Missing an important element there.

Story.

So, I started off again. Started with the story. Not with the old story, but with the new. Those critical details started working their way in piece by piece. And now it’s starting to feel like it’s taking on a life of its own.

That’s good.

For me, anyway. Because now it’s fun to write, rather than being an obligation.
And if something’s fun for me to write, I’m guessing it will be fun for readers to read.

Sequel to Blue Defender is underway

Blue Defender CoverI don’t ordinarily write about works in progress. Maybe about upcoming releases, but mostly I shut up about what I’m working on. Maybe because, well, what if it crashes and burns? What if I get expectations too high?
But Red Alliance, the sequel to Blue Defender, has made a start. 1325 words (about four pages) for the first day. That’s an all right start.
I don’t have a cover yet. I don’t have a plot outline. I’m excited to see where it goes.
Interesting side note, the title for Red Alliance was chosen by my daughter. I wrote Blue Defender for her (see this post about that) and she seemed to enjoy it. At least enough that she wanted a sequel. We tossed around titles. Her first thought was that it needed to be Red [something].
I had to agree. If there’s a third book, well, I guess that’ll be Green [something], or maybe Yellow [something].
These are books written for her, so I guess for a middle-school age, but the adults who’ve read the first one enjoyed the story, so I guess it’s for all ages.

Blue Defender is available from various retailers here, also, Amazon

Eastern Foray – ebook available for preorder… print book available already

Turns out I’ve still got something to learn about how to run preorders. Apparently it’s a basic for indie publishing… build momentum and generate interest and so on. There are many things about this that I’m still at a very basic level with. I’m okay at business, pretty good at writing, but definitely a novice with sales.
So I’ve set up the ebook for preorder, with release on January 31. That worked fine for the aggregators and for Amazon. But when I went to set up the paperback, I must have messed something up with setting the date. Actually I couldn’t see a place to set date, it just said “Live date”. Figuring this meant a date the same as the ebook’s release I went ahead with the next steps.
Turns out that the paperback went live. So you can get it now. It’s sold a copy already (someone’s got the jump on things there, thank you, I hope you enjoy it).
So, rather than trying to mess with that, I’ll have another go for my next preorder.


I published seven novels this year. All with no preorder. Next year I’m looking at five novels – Eastern Foray, plus two from the Captain Arlon Stoddard series, and two from The Jupiter Files, a new series. I’ll figure out this preorder thing during the year.
Hopefully

The print book is available from Amazon here. $16.99. You can preorder the ebook through the universal book link

Eastern Foray – A Karnish River Navigations novel – now available for pre-order

The latest installment in the ever-expanding Karnish River Navigations series is available for preorder from all the usual outlets. Release date is January 31st.

“A day learning to fly the giant Alman-Kruder aircraft over the canal lands gives investigator Flis Kupe the chance to unwind after some tough assignments. At least until someone fires a smart missile at her.
Kind of changes her day. A whole lot.
And as Flis and fellow investigator Grae begin unraveling the mystery, missiles might become the least of their concerns.
Another episode in the thrilling Karnish River Navigations science fiction series that asks the question: who can we trust?”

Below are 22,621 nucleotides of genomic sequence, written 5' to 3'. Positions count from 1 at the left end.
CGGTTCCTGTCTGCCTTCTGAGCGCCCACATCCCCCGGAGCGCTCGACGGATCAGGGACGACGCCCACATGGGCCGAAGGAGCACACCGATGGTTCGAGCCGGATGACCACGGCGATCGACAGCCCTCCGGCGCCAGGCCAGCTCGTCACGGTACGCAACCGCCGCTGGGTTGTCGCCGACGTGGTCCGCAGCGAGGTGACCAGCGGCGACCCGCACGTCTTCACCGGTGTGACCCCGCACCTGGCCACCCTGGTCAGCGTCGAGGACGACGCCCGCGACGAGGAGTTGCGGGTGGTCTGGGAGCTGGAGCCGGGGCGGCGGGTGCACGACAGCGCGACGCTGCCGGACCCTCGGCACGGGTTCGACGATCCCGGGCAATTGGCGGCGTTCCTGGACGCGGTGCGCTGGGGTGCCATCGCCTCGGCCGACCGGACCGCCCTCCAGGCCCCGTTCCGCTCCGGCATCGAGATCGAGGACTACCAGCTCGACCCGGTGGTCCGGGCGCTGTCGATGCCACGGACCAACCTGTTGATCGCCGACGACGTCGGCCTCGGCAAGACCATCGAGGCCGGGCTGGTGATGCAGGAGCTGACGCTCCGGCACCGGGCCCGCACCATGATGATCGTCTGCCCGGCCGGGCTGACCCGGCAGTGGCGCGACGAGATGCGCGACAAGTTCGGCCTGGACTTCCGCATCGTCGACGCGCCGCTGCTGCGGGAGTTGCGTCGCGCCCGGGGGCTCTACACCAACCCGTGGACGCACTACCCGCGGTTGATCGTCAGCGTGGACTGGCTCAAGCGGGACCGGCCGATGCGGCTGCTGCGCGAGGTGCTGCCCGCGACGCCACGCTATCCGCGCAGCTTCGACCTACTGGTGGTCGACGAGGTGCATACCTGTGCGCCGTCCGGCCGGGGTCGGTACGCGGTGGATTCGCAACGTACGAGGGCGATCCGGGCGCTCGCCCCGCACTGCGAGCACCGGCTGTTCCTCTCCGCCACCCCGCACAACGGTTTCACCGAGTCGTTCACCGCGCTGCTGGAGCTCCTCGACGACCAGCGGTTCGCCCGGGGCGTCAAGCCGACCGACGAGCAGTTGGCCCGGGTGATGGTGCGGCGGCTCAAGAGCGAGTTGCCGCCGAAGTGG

I’ll post a preview sometime before the release date too.

Also, this has the new style of cover for Karnish River Navigations. I’m slowly working my way back through the other books in the series to bring them all into line.

The book is available for preorder here – Eastern Foray (universal book link – leads off to your favorite store). Ebook is $5.99. Print is $16.99. (print is a whole other thing I’ll blog about shortly).

Blue Defender – finally

Blue Defender CoverMy daughter has watched me writing up a storm for the last few years. Her question, why didn’t I write a story about her? Fair question. After all, shouldn’t she always be uppermost in my thoughts? How could I be writing about strangers?

A tricky thing that. How could it be done right?

Some writers I notice write real people into their stories. Clive Cussler mentions himself as a car collector or a marine archeologist in several books. One I recall the characters even had a conversation with Cussler. David Baldacci auctions off the privilege to have your name used as a character with the proceeds going to charity.

So, putting various concerns aside, I started writing. In secret. I did have one issue, being that I while I have a dedicated writing computer in a nook, I do spend some time writing on a laptop at the breakfast table.

Chances were, she would glimpse her name on the screen. So I changed her name in the manuscript for the duration of the writing of the book. Matti-Jay became “Bleu”, in part because I decided to title this secret manuscript “Blue Harvest“. Some of you may know that title as the secret working title of a well-known movie from last century.

So, in Blue Harvest, fifteen year old (yes I gave my daughter a few extra years – kids like reading about kids older than themselves) Bleu set about her adventures. When she was done, the magic of search-replace change Bleu to Matti-Jay.  The title became Blue Defender.

Next step: would she like it? To try it out, I formatted and uploaded it through my usual channels, and obtained a proof copy. When that arrived, it became our bedtime read for a couple of weeks.

I must have done a few things right, because the end of a chapter was frequently met with a “Keep going” (usually reserved for books like “Mortal Engines” or “Homeroom Diaries”), and the end of the book was met with “start writing the sequel now”.

That’s heartwarming for a dad, let me tell you. Better than any five star review.

Blue Defender is available as an ebook and in print through usual outlets. $5.99 for the ebooks. $14.99 for print.

Print

Amazon Kindle

Smashwords

Kobo

Barnes and Noble

Apple